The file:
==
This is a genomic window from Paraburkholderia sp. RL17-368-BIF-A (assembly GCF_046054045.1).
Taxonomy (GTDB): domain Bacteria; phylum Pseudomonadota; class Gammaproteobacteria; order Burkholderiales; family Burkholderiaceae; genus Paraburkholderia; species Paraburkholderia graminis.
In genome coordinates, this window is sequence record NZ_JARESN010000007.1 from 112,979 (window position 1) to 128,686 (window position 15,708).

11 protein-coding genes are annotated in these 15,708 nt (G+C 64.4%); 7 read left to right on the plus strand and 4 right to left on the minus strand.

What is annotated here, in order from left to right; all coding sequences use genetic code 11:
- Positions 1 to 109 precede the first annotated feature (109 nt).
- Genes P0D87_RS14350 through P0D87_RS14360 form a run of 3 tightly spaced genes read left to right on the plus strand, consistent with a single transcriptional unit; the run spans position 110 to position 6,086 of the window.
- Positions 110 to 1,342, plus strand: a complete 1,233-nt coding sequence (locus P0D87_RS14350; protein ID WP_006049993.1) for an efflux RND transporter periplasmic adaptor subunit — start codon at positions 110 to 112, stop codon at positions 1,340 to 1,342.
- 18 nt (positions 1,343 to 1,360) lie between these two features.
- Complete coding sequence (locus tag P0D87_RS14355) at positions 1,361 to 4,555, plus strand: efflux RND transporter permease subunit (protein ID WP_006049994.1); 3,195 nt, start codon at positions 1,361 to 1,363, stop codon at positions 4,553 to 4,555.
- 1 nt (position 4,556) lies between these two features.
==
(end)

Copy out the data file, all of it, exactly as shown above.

This is a genomic window from Paraburkholderia sp. RL17-368-BIF-A (assembly GCF_046054045.1).
Taxonomy (GTDB): domain Bacteria; phylum Pseudomonadota; class Gammaproteobacteria; order Burkholderiales; family Burkholderiaceae; genus Paraburkholderia; species Paraburkholderia graminis.
In genome coordinates, this window is sequence record NZ_JARESN010000007.1 from 112,979 (window position 1) to 128,686 (window position 15,708).

11 protein-coding genes are annotated in these 15,708 nt (G+C 64.4%); 7 read left to right on the plus strand and 4 right to left on the minus strand.

What is annotated here, in order from left to right; all coding sequences use genetic code 11:
- Positions 1 to 109 precede the first annotated feature (109 nt).
- Genes P0D87_RS14350 through P0D87_RS14360 form a run of 3 tightly spaced genes read left to right on the plus strand, consistent with a single transcriptional unit; the run spans position 110 to position 6,086 of the window.
- Positions 110 to 1,342, plus strand: a complete 1,233-nt coding sequence (locus P0D87_RS14350; protein ID WP_006049993.1) for an efflux RND transporter periplasmic adaptor subunit — start codon at positions 110 to 112, stop codon at positions 1,340 to 1,342.
- 18 nt (positions 1,343 to 1,360) lie between these two features.
- Complete coding sequence (locus tag P0D87_RS14355) at positions 1,361 to 4,555, plus strand: efflux RND transporter permease subunit (protein ID WP_006049994.1); 3,195 nt, start codon at positions 1,361 to 1,363, stop codon at positions 4,553 to 4,555.
- 1 nt (position 4,556) lies between these two features.